TINA: “Maybe we’re going to have a big earthquake. They say things get really weird just before.”
When writer/director Wes Craven made his remarkable film-and-sequel combination of “A Nightmare on Elm Street” and “Wes Craven’s New Nightmare” he used earthquakes as a metaphor. He wanted to convey the notion that just as we take the solid ground under our feet for granted and that presumption is stripped away with terrifying results in earthquakes, possibly our understanding of reality itself is a presumption which is sometimes stripped away with equally terrifying results.
I don’t have a lot today, but it’s pretty interesting.
There was a big earthquake on the east coast today. Some reports say people in Chicago could feel the quake, but I felt nothing.
And—these days!—how can you tell if things are weird as a quake precursor, or just normal weird because everything is always crazy now?
That being said, however, thanks to all the climate-monitoring going on over the politically charged global warming issue, scientists have a lot of data readily available to them about atmospheric conditions leading up to earthquake events. Scientists believe they’ve observed strange correlations between unusual atmospheric heating along with odd atmospheric electrical activity and subsequent earthquakes.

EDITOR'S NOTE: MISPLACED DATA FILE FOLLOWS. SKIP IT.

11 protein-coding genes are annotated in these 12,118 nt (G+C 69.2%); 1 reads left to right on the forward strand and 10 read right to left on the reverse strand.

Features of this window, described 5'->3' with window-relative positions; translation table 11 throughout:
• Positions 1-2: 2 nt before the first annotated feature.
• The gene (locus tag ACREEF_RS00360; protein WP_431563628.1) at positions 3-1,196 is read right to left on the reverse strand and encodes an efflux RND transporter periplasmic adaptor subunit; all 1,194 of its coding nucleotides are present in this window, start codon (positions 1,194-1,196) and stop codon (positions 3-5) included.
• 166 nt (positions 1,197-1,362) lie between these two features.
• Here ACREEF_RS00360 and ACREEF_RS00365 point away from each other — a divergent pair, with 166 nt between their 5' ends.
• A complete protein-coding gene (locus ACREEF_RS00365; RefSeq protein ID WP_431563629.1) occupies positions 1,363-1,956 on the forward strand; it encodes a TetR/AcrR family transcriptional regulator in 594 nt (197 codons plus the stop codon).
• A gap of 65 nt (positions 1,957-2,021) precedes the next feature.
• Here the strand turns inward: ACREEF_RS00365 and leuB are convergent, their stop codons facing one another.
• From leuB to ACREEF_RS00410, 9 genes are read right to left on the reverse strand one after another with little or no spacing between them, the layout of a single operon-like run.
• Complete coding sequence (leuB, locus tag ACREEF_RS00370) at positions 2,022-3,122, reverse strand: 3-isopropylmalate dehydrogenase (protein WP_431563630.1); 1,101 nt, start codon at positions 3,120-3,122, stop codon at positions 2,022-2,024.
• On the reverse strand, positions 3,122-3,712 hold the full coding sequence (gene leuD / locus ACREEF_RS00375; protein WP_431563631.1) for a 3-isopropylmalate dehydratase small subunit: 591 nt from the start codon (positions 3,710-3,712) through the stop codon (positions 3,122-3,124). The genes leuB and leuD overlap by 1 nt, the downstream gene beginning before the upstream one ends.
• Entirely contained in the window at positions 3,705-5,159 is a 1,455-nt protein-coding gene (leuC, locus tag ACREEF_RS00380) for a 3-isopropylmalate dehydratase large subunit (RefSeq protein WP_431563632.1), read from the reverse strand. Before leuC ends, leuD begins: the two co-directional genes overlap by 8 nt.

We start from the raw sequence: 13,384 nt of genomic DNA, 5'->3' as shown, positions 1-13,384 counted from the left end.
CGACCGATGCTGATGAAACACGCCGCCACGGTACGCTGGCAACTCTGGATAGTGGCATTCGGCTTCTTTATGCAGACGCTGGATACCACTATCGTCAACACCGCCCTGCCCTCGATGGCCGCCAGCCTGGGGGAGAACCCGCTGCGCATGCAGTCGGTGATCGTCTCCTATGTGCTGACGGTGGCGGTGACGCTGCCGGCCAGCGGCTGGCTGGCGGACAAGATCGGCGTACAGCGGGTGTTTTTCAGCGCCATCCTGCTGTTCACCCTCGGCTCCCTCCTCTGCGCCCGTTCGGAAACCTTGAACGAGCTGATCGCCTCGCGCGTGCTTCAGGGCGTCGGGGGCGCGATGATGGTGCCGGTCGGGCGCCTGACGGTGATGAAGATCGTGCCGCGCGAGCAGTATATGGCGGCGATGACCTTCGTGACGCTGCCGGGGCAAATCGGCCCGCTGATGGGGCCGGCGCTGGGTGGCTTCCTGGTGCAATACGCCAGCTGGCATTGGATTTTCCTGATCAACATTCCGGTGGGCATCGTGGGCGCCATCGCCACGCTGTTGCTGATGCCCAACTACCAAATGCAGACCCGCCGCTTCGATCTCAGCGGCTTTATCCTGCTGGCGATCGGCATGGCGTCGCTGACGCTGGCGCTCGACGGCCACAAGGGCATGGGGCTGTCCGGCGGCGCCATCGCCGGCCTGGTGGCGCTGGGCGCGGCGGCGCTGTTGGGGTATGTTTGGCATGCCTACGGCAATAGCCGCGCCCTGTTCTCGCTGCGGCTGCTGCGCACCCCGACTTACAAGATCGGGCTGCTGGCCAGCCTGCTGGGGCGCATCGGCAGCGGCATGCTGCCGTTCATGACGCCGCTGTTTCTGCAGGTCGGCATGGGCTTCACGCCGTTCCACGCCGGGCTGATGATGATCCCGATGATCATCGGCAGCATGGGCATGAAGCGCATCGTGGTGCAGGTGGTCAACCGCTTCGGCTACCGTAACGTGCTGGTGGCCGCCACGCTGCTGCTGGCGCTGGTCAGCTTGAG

There are at least two interesting parts to this. First of all, of course, if this turns out to be true and consistent with other earthquakes then scientists will possibly be able to start making serious earthquake predictions. Secondly, it’s kind of amazing to think that even geophysics is so intertwingled that changes in the rocks—the lithosphere—can cause weird things to happen in the upper atmosphere—the ionosphere.
But, nonetheless, one of the lessons of modern science seems to be that everything is more inter-connected than one would suppose.
I haven’t heard about any precursor data on today’s east coast earthquake, but I bet it will be available soon. This will be interesting to keep track of.
Here is a link to an MIT update on the proposed lithosphere atmosphere ionosphere coupling mechanism. The article is very interesting, and the first couple of comments are interesting. Then the comments turn crazy. But a lot of people are following this topic, and—it almost goes without saying—plasma physics will almost certainly play some part here.
The Physics arXiv Blog: Atmosphere Above Japan Heated Rapidly Before M9 Earthquake
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Tina At The Window
I’m Standing At A Broken Window